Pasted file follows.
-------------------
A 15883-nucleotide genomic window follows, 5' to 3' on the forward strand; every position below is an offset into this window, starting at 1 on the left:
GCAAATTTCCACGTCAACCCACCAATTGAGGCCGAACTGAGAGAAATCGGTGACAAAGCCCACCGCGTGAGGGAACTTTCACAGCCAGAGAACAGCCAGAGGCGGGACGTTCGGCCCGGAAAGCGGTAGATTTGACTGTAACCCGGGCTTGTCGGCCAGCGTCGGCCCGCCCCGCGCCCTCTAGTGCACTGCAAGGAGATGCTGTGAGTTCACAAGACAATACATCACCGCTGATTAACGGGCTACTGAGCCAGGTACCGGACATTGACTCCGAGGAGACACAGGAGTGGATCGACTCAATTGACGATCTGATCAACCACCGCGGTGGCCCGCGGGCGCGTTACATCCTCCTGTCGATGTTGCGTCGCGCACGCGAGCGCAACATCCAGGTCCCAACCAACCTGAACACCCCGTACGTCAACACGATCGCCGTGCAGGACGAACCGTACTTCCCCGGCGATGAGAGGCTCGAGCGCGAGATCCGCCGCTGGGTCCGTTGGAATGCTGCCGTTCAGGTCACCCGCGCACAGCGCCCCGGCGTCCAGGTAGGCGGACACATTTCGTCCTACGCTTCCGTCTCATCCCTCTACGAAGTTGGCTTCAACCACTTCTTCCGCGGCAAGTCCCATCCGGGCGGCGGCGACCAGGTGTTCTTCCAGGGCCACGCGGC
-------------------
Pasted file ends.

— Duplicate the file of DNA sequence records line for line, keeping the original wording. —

A 15883-nucleotide genomic window follows, 5' to 3' on the forward strand; every position below is an offset into this window, starting at 1 on the left:
GCAAATTTCCACGTCAACCCACCAATTGAGGCCGAACTGAGAGAAATCGGTGACAAAGCCCACCGCGTGAGGGAACTTTCACAGCCAGAGAACAGCCAGAGGCGGGACGTTCGGCCCGGAAAGCGGTAGATTTGACTGTAACCCGGGCTTGTCGGCCAGCGTCGGCCCGCCCCGCGCCCTCTAGTGCACTGCAAGGAGATGCTGTGAGTTCACAAGACAATACATCACCGCTGATTAACGGGCTACTGAGCCAGGTACCGGACATTGACTCCGAGGAGACACAGGAGTGGATCGACTCAATTGACGATCTGATCAACCACCGCGGTGGCCCGCGGGCGCGTTACATCCTCCTGTCGATGTTGCGTCGCGCACGCGAGCGCAACATCCAGGTCCCAACCAACCTGAACACCCCGTACGTCAACACGATCGCCGTGCAGGACGAACCGTACTTCCCCGGCGATGAGAGGCTCGAGCGCGAGATCCGCCGCTGGGTCCGTTGGAATGCTGCCGTTCAGGTCACCCGCGCACAGCGCCCCGGCGTCCAGGTAGGCGGACACATTTCGTCCTACGCTTCCGTCTCATCCCTCTACGAAGTTGGCTTCAACCACTTCTTCCGCGGCAAGTCCCATCCGGGCGGCGGCGACCAGGTGTTCTTCCAGGGCCACGCGGC